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HOME : African & Tribal Art : AS.On Loan : Dan Brass Sculpture of a Woman
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Dan Brass Sculpture of a Woman - PF.6068 (LSO)
Origin: Liberia
Circa: 19 th Century AD to 20 th Century AD
Dimensions: 10.75" (27.3cm) high
Collection: African
Medium: Brass

Additional Information: AS
Location: UAE
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This attractive brass figure of a standing woman with a child on her back was made by the Dan group of Liberia and the Ivory Coast. It is an elegant form, with elongated limbs, a long torso and outstretched arms. The face resembles the deconstructed style of most Dan masks, with a long nose, nugatory eyes and protuberant lips. The limbs are flexed at elbow and knee, and are also decorated with bracelets and bangles, as it the waist and neck. The patina is aged and attractive.

The Dan are a farming tribe, settled in the semi- wooded areas of Liberia and the Ivory Coast. While beholden to agriculture, much of their mythology and social structure is based upon the forest and its fiercer creatures – the Leopard Society is the main organ of social control. Dan society was originally a string of spatially- proximate but socially distinct communities, and while they are now – technically at least – centralised, their diversity has found expression in the range of masks and other artefacts that they manufacture.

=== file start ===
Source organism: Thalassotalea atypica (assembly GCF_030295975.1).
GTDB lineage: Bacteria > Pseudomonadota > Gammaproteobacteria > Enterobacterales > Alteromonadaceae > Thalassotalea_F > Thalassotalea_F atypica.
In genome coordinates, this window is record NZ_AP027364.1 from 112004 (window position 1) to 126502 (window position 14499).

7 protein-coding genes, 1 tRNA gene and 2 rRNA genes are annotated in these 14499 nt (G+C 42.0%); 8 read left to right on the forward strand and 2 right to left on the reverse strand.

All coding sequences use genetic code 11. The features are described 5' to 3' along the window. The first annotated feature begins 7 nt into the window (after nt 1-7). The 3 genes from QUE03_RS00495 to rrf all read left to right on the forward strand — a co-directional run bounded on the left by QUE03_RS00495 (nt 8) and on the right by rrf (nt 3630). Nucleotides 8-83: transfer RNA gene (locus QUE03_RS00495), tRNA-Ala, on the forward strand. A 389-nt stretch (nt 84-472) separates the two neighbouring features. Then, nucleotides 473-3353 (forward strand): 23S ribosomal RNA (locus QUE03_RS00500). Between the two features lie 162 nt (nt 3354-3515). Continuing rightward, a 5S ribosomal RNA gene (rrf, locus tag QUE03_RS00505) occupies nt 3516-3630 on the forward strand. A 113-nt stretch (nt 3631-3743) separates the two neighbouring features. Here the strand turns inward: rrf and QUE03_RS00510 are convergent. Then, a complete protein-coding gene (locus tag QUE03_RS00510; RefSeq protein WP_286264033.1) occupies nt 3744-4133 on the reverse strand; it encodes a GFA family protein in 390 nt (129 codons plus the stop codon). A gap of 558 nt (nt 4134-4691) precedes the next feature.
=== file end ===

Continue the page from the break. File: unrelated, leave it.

The Dan are best known for their masks, designed for specific social functions. There are masks for fire-watching (= fire warden), social adjudicators, warriors, debt collectors, delinquents and warriors, and others for enlisting workers to clear paths, to catch runaway wives, to race unmasked athletes (“runner masks”) to snatch feast food to serve to children and even for spying. Masks were inherited through lineages, kept on altars and endowed with libations. However, figures are far rarer, and their usage is thus far less systematised. The only accounts of figures of this sort pertain to the habit of prominent chiefs who wish to honour their favourite wives. The figures were cared for, anointed and kept by the wife in question, and they were only seen in the event of dignitaries’ visitations. Metal figures were expensive objects, and were status objects within Dan society.

This is a rare and impressive piece of African art.

- (PF.6068 (LSO))


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